I worked this fact out for myself just the other day: with a Union mandated cap on lesson observation of three hours per year, school leaders across England and Wales can only observe 0.34% of what a teacher does in the classroom each year.
Now I can hear the nitpicking begin, so don’t misunderstand me. I’m aware that there’s more than one way to skin a pedagogue. I’m not counting work scrutiny or learning walks (may they rest in peace). I’m counting the, “in the room” and “on your feet”, in lesson, lesson observations. Let’s also bear in mind here that, in many, if not all schools, Performance Management observations (which typically make up two of the three) are notified and specifically prepped. Can these be representative of the “typical” lessons taught on a day by day basis? (This blog by @TeacherToolkit about “Typicality” is brilliant) Should they be “typical”? These lessons more than likely count towards pay progression evidence, so shouldn’t teachers be given these opportunities to present themselves at their best?
It’s the season of SEF updating and judging the impact of actions held within improvement plans. It’s the season of considering, truly, what impact we’ve had. And a considerable part of that is weighing up results and achievement and progress data against teaching and learning data. And this is where my sticking point comes. If Ofsted quality assured observers produce a suite of observations which suggest an improvement, then it’s an improvement. Isn’t it? If experienced observers watch well over, let’s say, forty lessons (and more) – lessons they’ve both seen before and then watched again and graded, often with an Ofsted inspector or HMI those findings have to hold some credence. Don’t they?
It’s a terrible realisation. That moment when you realise that there may actually be an absolute truth. A severe fact that may over ride others that you value and even pride yourself in. Achievement, exam results and progress data are the only way that we can truly judge the quality of teaching in a school. Really it’s an exercise in triangulation.
“Triangulation is a powerful technique that facilitates validation of data through cross verification from two or more sources. In particular, it refers to the application and combination of several research methodologies in the study of the same phenomenon.
– It can be employed in both quantitative (validation) and qualitative (inquiry) studies.
– It is a method-appropriate strategy of founding the credibility of qualitative analyses.
– It becomes an alternative to traditional criteria like reliability and validity.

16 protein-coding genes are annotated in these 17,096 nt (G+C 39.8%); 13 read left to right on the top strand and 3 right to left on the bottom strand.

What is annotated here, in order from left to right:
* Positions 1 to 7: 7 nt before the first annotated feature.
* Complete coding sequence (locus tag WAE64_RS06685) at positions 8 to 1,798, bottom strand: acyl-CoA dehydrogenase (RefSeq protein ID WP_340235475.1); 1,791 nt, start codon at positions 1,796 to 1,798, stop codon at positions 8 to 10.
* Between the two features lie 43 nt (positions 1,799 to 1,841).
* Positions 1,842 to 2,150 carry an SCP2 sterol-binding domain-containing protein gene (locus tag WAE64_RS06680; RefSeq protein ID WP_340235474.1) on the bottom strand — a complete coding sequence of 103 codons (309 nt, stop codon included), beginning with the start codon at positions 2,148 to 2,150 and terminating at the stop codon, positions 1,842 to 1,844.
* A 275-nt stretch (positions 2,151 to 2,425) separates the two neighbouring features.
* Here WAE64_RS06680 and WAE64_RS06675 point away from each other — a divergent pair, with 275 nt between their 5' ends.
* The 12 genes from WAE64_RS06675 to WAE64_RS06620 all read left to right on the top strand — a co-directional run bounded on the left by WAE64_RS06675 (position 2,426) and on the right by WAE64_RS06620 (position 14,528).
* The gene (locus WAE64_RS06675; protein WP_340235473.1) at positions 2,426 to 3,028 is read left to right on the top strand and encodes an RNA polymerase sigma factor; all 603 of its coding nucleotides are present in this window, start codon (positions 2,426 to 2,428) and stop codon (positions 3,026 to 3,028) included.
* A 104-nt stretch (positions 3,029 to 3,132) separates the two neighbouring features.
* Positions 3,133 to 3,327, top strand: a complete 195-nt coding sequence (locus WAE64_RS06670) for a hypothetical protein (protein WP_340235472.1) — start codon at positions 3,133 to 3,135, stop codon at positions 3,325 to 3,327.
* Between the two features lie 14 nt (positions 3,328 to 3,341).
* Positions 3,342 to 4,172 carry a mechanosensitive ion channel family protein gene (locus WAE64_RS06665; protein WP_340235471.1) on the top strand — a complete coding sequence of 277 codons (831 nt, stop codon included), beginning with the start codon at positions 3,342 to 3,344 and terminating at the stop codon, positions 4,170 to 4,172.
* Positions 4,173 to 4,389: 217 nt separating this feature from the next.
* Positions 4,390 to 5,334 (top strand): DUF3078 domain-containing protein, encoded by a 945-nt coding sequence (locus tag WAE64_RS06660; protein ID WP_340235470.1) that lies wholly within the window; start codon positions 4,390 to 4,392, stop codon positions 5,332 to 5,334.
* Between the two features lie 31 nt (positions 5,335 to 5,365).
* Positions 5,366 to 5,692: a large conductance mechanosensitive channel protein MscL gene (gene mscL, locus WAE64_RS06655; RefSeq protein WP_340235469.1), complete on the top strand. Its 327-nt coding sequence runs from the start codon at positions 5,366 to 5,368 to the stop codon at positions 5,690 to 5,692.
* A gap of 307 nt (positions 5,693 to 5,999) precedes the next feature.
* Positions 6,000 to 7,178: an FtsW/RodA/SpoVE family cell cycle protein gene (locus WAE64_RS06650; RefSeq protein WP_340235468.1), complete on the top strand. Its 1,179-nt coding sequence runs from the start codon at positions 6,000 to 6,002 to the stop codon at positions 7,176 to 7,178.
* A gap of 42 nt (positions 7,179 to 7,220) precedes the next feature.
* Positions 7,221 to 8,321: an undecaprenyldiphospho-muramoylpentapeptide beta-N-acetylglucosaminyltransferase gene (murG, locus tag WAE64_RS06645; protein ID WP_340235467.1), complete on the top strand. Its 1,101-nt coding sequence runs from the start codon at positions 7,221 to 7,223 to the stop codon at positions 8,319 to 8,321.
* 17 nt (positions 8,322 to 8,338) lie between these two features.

– It is the preferred line in the social sciences.
By combining multiple observers, theories, methods, and empirical materials, researchers can hope to overcome the weakness or intrinsic biases and the problems that come from single method, single-observer and single-theory studies.”
In essence, at the end of the first half term of year two of SLT, the learning curve continues to take a few sharp turns in directions that, hubris maybe, might never have made me think they were going. Here’s where my sticking point was before maths changed my outlook. Take two (or more) teachers and review their teaching and learning data, I’m paticularly interested in those (and there’s a number in a number of schools) for whom good and outstanding (should we be grading still! Pah!) is the norm. Now take their achievement and progress data. I’m especially interested in examination results here – internal assessments, however rigorous can be porous in a process like this. Now the pattern begins to deviate. In any spread of data, the bell curve will dictate where any of this data then “sits”. In essence, teachers with the same quality of observations could have (and do) have diametrically different sets of results. In triangulating the data, does one become good or outstanding and the other/s “require improvement”? Does this one measurement outweigh observation so much that we put a label on a teacher until the next set of data is produced to review the judgement? No. Of course not – this would be demotivating and would negate the processes we use to, no more than, “dip test” quality.
As always, some wider reading has helped me to reach some peace with this. The always brilliant Tom Sherrington (@Headguruteacher) and this blog got me thinking about the need for a tone to be set around quality and, of course David Didau (@LearningSpy) with this blog and this one too, reminded me that any observation is only ever a judge of what is seen in that moment in time. It can only ever be an indicator.
I’ll be honest, I wrangled with this for a good few weeks. I’ve observed lessons with Ofsted and HMI and pride myself on the accuracy of my judgements. I’m realistic to know that achievement will always be a “limiting judgement” in terms of its relationship with quality of teaching but, if I’m honest, I never really saw them as being as linked as I did when I saw the number 0.34%.
I may have just completed my stages of grief enough to now be considering how to see more, gauge more, forensically scrutinise more. With a three hour cap, it’s going to be interesting. All suggestions welcome as always.